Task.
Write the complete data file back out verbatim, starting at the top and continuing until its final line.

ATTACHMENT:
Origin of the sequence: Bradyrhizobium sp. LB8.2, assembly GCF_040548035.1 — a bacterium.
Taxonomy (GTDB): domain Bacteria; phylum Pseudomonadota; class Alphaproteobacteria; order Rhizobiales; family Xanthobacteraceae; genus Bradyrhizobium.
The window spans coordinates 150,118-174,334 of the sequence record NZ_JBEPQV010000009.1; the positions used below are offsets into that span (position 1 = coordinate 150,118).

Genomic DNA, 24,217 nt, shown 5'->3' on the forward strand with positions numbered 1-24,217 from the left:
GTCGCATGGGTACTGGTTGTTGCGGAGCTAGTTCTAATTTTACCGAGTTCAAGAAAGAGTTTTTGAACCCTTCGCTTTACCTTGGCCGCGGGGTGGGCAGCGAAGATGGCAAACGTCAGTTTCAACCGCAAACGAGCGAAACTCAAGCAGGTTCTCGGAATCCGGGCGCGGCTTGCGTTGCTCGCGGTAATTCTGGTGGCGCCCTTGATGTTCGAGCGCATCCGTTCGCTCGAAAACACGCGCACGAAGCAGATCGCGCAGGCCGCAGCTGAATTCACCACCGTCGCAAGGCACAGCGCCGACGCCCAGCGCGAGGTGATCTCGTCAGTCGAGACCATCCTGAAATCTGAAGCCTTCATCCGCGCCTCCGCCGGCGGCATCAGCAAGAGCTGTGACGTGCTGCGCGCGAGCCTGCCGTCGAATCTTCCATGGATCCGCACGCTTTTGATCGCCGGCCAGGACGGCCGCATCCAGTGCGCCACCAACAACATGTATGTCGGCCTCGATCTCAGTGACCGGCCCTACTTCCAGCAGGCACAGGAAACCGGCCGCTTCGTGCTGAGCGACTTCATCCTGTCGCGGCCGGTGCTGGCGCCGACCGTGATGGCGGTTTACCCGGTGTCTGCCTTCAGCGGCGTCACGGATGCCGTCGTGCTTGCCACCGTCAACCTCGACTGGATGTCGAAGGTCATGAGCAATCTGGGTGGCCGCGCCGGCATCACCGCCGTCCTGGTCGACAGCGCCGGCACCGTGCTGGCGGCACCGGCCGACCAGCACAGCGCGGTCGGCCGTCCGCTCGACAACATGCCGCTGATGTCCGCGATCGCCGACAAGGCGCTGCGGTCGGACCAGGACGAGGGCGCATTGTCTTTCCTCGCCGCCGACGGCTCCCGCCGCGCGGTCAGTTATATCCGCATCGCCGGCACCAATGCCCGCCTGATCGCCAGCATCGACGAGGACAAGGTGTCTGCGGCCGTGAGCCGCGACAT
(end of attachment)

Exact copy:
Origin of the sequence: Bradyrhizobium sp. LB8.2, assembly GCF_040548035.1 — a bacterium.
Taxonomy (GTDB): domain Bacteria; phylum Pseudomonadota; class Alphaproteobacteria; order Rhizobiales; family Xanthobacteraceae; genus Bradyrhizobium.
The window spans coordinates 150,118-174,334 of the sequence record NZ_JBEPQV010000009.1; the positions used below are offsets into that span (position 1 = coordinate 150,118).

Genomic DNA, 24,217 nt, shown 5'->3' on the forward strand with positions numbered 1-24,217 from the left:
GTCGCATGGGTACTGGTTGTTGCGGAGCTAGTTCTAATTTTACCGAGTTCAAGAAAGAGTTTTTGAACCCTTCGCTTTACCTTGGCCGCGGGGTGGGCAGCGAAGATGGCAAACGTCAGTTTCAACCGCAAACGAGCGAAACTCAAGCAGGTTCTCGGAATCCGGGCGCGGCTTGCGTTGCTCGCGGTAATTCTGGTGGCGCCCTTGATGTTCGAGCGCATCCGTTCGCTCGAAAACACGCGCACGAAGCAGATCGCGCAGGCCGCAGCTGAATTCACCACCGTCGCAAGGCACAGCGCCGACGCCCAGCGCGAGGTGATCTCGTCAGTCGAGACCATCCTGAAATCTGAAGCCTTCATCCGCGCCTCCGCCGGCGGCATCAGCAAGAGCTGTGACGTGCTGCGCGCGAGCCTGCCGTCGAATCTTCCATGGATCCGCACGCTTTTGATCGCCGGCCAGGACGGCCGCATCCAGTGCGCCACCAACAACATGTATGTCGGCCTCGATCTCAGTGACCGGCCCTACTTCCAGCAGGCACAGGAAACCGGCCGCTTCGTGCTGAGCGACTTCATCCTGTCGCGGCCGGTGCTGGCGCCGACCGTGATGGCGGTTTACCCGGTGTCTGCCTTCAGCGGCGTCACGGATGCCGTCGTGCTTGCCACCGTCAACCTCGACTGGATGTCGAAGGTCATGAGCAATCTGGGTGGCCGCGCCGGCATCACCGCCGTCCTGGTCGACAGCGCCGGCACCGTGCTGGCGGCACCGGCCGACCAGCACAGCGCGGTCGGCCGTCCGCTCGACAACATGCCGCTGATGTCCGCGATCGCCGACAAGGCGCTGCGGTCGGACCAGGACGAGGGCGCATTGTCTTTCCTCGCCGCCGACGGCTCCCGCCGCGCGGTCAGTTATATCCGCATCGCCGGCACCAATGCCCGCCTGATCGCCAGCATCGACGAGGACAAGGTGTCTGCGGCCGTGAGCCGCGACAT